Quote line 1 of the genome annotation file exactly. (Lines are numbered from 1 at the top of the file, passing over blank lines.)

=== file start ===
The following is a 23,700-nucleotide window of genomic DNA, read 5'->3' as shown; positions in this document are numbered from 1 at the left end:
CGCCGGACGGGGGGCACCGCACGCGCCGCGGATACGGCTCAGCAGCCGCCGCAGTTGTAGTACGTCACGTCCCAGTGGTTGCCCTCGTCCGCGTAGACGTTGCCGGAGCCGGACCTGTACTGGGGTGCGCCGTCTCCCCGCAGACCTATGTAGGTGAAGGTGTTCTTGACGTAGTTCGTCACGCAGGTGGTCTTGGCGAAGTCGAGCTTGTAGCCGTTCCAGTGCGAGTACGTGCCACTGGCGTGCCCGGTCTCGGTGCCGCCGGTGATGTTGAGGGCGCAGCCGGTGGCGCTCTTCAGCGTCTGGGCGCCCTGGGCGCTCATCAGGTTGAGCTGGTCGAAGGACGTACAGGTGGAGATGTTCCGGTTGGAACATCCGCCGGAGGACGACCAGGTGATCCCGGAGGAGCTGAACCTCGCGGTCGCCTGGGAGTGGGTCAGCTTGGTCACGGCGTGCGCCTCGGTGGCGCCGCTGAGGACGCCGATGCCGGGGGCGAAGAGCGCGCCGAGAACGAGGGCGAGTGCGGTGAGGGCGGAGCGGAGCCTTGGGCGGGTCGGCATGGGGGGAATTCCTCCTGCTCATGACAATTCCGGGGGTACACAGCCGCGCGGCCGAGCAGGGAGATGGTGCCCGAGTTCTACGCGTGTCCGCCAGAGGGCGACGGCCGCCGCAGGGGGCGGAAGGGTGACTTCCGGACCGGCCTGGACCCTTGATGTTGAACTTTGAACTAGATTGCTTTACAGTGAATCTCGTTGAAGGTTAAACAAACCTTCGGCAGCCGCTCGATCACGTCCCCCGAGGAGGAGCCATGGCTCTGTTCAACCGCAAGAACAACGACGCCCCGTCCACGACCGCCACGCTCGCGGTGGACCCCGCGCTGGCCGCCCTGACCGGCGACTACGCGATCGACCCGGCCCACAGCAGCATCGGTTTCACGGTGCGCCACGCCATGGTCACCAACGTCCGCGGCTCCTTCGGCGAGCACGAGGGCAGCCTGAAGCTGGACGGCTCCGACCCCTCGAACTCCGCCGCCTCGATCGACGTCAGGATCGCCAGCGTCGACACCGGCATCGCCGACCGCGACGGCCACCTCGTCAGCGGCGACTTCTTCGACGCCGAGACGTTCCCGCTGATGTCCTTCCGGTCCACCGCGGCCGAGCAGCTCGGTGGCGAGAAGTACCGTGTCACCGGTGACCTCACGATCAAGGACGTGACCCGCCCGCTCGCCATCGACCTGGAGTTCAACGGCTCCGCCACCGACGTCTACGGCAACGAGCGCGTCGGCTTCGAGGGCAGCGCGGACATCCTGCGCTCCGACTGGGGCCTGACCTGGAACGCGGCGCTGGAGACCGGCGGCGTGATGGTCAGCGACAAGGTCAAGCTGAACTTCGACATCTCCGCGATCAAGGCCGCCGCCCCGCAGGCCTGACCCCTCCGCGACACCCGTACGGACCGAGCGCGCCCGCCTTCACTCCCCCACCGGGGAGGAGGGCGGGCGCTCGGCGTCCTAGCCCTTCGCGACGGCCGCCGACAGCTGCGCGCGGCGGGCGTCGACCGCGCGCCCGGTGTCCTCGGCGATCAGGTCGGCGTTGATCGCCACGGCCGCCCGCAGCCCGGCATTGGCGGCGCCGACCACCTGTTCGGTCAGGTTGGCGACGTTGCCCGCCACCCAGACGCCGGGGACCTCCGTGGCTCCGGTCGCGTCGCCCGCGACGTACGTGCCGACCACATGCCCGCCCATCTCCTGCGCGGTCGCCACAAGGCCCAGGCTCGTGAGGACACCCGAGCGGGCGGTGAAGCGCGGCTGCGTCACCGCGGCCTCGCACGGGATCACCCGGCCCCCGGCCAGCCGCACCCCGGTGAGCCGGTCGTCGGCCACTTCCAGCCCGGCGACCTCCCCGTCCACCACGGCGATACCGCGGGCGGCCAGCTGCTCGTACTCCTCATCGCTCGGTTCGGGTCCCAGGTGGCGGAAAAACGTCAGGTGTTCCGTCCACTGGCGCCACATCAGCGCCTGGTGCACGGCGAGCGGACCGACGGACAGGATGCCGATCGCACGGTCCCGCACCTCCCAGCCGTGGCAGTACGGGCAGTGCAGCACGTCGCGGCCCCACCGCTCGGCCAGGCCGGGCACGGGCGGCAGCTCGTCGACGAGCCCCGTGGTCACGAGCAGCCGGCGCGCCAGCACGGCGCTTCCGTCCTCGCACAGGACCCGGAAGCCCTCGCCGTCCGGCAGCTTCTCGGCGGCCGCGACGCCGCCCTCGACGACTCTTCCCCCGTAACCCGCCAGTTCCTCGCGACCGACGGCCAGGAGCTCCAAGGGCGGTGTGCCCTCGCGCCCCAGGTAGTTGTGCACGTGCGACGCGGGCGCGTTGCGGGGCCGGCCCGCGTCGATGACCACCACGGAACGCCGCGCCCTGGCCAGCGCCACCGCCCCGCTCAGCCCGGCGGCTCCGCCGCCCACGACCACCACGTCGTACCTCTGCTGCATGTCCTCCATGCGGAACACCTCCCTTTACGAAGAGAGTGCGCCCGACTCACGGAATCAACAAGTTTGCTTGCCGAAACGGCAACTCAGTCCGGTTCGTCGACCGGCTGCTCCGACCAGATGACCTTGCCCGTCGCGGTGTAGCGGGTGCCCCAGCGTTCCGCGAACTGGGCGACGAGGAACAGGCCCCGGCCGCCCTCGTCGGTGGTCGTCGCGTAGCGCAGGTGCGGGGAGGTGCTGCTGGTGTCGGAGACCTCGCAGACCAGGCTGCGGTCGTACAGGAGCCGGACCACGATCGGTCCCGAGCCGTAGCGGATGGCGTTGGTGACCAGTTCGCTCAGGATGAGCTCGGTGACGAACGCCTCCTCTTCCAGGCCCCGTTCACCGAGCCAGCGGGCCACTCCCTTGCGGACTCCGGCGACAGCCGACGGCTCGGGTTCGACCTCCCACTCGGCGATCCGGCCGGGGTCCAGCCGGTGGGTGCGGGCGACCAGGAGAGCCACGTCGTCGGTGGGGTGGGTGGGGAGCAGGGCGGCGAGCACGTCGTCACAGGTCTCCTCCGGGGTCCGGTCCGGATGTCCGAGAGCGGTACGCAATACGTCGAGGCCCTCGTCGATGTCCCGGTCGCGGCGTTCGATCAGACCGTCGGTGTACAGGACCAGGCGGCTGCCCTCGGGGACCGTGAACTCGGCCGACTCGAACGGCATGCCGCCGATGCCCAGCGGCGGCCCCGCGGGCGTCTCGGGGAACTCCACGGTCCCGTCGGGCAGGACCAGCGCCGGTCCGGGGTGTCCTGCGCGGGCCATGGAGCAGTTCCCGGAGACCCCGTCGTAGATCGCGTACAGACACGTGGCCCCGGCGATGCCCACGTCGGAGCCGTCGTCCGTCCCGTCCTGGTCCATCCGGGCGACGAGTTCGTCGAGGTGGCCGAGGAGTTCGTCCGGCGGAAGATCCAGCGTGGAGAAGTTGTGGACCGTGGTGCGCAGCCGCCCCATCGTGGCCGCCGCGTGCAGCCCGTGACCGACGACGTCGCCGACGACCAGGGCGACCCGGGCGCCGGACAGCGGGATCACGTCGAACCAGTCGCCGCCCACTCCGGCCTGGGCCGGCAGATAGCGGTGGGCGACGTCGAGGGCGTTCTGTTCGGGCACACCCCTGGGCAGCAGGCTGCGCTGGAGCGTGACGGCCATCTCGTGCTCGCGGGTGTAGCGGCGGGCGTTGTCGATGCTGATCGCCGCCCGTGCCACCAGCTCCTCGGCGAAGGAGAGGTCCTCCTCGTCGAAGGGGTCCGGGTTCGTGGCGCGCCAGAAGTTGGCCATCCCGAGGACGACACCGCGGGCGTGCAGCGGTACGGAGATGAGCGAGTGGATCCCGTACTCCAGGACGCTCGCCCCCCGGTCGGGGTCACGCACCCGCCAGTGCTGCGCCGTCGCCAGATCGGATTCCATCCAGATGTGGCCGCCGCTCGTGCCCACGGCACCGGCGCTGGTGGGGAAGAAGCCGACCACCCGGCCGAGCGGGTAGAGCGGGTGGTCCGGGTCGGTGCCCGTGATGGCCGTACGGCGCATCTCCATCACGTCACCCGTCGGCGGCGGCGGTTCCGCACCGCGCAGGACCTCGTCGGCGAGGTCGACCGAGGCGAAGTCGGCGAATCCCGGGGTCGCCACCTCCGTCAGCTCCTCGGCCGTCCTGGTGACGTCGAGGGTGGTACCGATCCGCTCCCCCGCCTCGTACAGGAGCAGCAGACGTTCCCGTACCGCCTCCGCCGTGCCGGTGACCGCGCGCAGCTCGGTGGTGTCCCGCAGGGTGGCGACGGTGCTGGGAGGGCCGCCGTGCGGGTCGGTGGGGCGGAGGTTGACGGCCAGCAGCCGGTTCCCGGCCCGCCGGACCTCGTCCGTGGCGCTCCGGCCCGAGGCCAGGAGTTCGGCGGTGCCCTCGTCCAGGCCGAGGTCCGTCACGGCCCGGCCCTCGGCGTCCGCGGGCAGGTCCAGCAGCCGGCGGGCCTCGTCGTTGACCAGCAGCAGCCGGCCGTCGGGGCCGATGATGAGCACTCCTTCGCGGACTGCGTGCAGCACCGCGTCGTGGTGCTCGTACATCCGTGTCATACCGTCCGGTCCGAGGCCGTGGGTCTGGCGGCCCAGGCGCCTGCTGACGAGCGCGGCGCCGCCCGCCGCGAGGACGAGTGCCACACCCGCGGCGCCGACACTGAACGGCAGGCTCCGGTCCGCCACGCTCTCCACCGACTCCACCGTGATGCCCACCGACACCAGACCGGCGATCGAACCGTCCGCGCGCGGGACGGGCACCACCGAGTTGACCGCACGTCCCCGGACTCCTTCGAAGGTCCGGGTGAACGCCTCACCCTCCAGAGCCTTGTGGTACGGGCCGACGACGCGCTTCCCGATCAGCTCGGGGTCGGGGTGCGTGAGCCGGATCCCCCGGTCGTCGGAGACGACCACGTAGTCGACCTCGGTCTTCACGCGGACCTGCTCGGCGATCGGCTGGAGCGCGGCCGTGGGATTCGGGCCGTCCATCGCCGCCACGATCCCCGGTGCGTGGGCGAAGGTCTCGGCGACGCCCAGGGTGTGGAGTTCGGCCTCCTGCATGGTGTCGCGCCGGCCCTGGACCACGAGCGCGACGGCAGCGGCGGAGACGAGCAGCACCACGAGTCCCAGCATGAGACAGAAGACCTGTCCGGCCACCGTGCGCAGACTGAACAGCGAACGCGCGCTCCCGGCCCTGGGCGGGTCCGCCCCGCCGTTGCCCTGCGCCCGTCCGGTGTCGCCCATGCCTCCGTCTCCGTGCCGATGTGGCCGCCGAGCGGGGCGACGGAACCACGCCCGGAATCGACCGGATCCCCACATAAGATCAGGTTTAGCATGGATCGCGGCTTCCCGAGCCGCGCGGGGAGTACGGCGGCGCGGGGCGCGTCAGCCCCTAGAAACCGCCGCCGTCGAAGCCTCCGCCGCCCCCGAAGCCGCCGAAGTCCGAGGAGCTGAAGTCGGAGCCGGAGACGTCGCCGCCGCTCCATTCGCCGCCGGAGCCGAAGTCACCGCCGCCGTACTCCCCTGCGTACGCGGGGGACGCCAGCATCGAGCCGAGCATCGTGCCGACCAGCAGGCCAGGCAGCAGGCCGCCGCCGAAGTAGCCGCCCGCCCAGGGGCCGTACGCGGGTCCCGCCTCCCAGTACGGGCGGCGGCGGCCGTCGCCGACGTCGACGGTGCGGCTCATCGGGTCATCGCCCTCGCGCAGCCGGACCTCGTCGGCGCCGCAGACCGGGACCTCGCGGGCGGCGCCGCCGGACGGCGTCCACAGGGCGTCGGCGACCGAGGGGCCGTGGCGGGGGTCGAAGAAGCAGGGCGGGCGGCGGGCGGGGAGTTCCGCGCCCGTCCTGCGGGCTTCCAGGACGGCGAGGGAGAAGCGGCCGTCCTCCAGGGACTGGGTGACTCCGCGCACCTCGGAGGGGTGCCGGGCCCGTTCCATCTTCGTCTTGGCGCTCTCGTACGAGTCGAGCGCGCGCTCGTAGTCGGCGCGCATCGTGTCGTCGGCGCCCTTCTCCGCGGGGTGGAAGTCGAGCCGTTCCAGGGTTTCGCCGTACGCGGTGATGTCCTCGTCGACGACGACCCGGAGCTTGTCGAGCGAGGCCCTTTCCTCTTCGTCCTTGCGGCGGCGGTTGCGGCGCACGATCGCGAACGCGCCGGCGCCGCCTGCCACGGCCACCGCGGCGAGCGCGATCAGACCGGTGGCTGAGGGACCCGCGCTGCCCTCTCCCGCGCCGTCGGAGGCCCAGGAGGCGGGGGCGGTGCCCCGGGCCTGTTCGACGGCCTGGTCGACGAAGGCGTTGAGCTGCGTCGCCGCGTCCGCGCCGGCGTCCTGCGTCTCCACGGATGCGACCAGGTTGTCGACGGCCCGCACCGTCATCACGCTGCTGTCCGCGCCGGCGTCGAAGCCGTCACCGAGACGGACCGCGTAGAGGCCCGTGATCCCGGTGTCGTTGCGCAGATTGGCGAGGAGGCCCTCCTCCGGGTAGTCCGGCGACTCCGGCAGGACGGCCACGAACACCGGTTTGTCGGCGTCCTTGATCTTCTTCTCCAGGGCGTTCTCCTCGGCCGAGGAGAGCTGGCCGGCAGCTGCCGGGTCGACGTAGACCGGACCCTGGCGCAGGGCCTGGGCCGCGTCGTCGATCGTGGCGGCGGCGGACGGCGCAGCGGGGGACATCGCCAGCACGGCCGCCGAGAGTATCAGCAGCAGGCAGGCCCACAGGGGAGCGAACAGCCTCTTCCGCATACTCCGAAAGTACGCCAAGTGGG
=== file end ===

The following is a 23,700-nucleotide window of genomic DNA, read 5'->3' as shown; positions in this document are numbered from 1 at the left end: